Heritage Osmosis by Mischa Fritsch


AW: You have called your forthcoming exhibition of work “Heritage Osmosis”. Please elaborate on this title and comment on the evolving nature of your sculptures.

MF: My work for this forthcoming show is very much the result of what I understand “Heritage Osmosis” to be, namely the mental and visual diffusion of objects or ideas with distinct history and tradition; a filtering of their essence through my own history and tradition, followed by a gradual re-assimilation into a different object or idea. For instance, the antique chair in “Sweep”. Singular components of a once functional piece of furniture, to my visual and conceptual understanding of them at that given point in time, lent themselves to reassemble in a free-standing sculpture indicating activity and motion. In terms of component count the sculpture is still mostly an antique chair. As “Sweep”, however, it endures as a figure sweeping.

AW: A significant part of your career has involved you working as a designer, specifically of jewellery. To what extent has this informed your practice as a sculptor and your choice of materials?

MF: I have been passionate about creating objects that are beautiful to me from an early age. What jewellery has done is discipline and formalize this passion and given it a constructive path along which I learned how to physically realise and apply my ideas. In terms of construction, my sculpture is to some degree an extension in scale of my jewellery. This is not to say that tools and processes are identical save for size. But the knowledge of jewellery making certainly informs and accelerates the understanding of the construction of sculpture. My collection of materials has been a gradual ongoing process over many years driven mostly by the passion for the objects themselves rather than by a conscious search for a particular piece or purpose. Some lend themselves better to sculpture; some are more suitable for jewellery.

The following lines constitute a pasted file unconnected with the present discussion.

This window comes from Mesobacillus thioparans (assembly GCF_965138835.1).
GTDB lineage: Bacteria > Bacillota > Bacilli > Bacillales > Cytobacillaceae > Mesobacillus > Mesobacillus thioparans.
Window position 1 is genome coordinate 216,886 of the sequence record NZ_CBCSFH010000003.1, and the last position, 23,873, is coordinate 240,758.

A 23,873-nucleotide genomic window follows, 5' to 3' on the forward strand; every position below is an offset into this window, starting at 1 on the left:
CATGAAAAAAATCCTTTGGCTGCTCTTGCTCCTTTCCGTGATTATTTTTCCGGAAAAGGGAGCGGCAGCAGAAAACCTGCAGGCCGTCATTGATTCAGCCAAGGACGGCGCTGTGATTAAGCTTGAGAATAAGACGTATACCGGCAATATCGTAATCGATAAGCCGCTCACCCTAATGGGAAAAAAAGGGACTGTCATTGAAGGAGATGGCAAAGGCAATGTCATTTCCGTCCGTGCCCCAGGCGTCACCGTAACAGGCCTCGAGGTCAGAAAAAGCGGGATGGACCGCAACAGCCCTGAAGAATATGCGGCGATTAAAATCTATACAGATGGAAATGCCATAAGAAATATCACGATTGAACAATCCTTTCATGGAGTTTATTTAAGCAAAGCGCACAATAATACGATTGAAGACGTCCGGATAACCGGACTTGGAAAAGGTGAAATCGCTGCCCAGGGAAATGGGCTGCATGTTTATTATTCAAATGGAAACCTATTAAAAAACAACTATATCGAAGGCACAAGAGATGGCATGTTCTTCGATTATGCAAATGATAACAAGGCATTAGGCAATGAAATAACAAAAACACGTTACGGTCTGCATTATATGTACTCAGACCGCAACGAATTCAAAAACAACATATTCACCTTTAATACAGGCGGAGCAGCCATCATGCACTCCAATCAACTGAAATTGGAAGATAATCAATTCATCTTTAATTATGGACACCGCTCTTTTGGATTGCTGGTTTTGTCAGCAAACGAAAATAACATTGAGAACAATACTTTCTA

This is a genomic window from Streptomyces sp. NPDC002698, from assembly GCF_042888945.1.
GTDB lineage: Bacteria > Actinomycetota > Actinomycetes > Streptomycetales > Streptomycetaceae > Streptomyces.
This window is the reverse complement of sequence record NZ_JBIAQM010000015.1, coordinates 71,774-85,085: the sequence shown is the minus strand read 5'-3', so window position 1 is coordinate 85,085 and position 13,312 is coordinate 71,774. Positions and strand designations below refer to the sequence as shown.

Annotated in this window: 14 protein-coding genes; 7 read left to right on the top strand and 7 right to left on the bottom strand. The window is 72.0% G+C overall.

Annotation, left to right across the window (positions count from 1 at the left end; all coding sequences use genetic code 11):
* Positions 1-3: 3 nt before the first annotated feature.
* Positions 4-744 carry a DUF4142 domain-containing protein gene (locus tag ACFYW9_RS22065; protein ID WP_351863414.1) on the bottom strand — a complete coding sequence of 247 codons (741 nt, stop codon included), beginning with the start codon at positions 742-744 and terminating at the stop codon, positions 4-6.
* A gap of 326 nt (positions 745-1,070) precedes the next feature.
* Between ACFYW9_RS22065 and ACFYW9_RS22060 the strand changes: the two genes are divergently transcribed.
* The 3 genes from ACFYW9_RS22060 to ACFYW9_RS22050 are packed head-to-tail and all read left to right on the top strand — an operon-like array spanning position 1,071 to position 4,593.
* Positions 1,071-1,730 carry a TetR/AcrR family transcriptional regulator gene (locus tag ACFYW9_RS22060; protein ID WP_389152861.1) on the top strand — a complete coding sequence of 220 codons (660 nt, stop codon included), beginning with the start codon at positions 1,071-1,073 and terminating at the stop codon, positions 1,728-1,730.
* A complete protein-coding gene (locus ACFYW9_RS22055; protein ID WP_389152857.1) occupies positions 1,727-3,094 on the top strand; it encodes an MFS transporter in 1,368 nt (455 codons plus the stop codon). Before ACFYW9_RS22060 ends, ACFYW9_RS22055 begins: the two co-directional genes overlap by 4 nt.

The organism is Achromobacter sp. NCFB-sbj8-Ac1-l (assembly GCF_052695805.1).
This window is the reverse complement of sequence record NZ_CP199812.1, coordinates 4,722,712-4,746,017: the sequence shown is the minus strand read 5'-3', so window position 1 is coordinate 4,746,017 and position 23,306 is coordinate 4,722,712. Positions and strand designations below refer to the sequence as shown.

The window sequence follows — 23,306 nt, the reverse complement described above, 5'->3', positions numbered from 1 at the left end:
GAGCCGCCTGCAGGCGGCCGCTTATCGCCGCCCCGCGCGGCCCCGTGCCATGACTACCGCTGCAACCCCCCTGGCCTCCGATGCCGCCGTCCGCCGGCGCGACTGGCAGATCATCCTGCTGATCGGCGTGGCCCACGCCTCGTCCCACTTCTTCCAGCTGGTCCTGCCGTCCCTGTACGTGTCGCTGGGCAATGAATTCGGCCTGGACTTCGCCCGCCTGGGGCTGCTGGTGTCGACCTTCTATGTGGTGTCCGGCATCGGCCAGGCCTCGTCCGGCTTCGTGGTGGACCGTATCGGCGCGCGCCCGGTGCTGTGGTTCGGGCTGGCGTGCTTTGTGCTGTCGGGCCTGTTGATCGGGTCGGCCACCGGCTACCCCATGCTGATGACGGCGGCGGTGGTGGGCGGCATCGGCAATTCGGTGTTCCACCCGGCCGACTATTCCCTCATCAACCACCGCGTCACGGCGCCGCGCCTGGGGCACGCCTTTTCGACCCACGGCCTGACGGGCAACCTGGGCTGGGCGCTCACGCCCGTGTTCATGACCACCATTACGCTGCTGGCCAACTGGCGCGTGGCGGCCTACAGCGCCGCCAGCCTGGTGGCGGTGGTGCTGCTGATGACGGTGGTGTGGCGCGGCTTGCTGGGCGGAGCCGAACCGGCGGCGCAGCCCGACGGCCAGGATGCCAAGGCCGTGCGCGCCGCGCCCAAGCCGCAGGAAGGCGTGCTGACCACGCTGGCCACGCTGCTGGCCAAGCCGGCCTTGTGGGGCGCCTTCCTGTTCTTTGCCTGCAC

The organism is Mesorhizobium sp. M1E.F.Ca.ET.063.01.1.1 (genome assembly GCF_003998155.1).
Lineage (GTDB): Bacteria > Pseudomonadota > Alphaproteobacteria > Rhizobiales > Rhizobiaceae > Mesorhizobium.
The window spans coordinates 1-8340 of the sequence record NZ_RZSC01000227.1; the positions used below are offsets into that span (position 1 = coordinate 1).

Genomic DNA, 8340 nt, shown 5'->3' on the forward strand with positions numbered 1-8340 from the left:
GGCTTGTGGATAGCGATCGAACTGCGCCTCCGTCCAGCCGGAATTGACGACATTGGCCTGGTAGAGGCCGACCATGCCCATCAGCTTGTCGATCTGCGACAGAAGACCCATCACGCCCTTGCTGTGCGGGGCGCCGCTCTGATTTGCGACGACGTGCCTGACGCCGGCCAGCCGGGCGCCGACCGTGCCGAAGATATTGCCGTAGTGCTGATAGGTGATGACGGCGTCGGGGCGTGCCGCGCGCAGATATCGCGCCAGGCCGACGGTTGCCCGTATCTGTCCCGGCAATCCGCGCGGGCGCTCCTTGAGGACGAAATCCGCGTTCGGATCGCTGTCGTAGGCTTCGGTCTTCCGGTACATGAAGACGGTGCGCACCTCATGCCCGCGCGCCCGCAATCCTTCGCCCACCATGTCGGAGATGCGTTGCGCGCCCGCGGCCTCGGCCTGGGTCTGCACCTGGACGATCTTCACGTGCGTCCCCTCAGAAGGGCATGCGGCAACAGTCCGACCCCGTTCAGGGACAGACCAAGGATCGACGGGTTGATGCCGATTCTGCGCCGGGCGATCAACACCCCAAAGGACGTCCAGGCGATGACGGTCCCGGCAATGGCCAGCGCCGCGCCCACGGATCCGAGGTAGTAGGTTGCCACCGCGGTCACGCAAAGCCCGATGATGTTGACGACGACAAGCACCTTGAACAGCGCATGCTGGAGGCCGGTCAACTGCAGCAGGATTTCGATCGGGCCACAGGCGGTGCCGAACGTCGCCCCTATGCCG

AW: You were born in Johannesburg to Austrian parents but at age seven relocated to Munch where you would later be apprenticed to Master Erich Baldouf. What are some of the more important things that you learned from this experience, and how do these continue to influence your work and specifically your sculpture today?

MF: Mostly I gleaned an acute understanding of shape, balance and proportion. I was to analyse them until I understood them in order to reproduce accurately not only to scale, but also in keeping with the nature of the materials used. This experience continues to influence my sculpture most directly. Secondly, to think “outside the toolbox” so to speak and to realise that there is more than one solution to a given problem. Design had not to be limited by tooling, design had to challenge tooling. If the right tool was not available I was to make it, to invent a tool. In my sculpture this training allows me to overcome a variety of technical challenges and to look at objects inventively, to see them for what they could be in a sculpture and not merely for what they are. And thirdly, discipline, in many senses of the word, most importantly for my work today in the sense of understanding and accepting when a piece is finished; to resist overworking.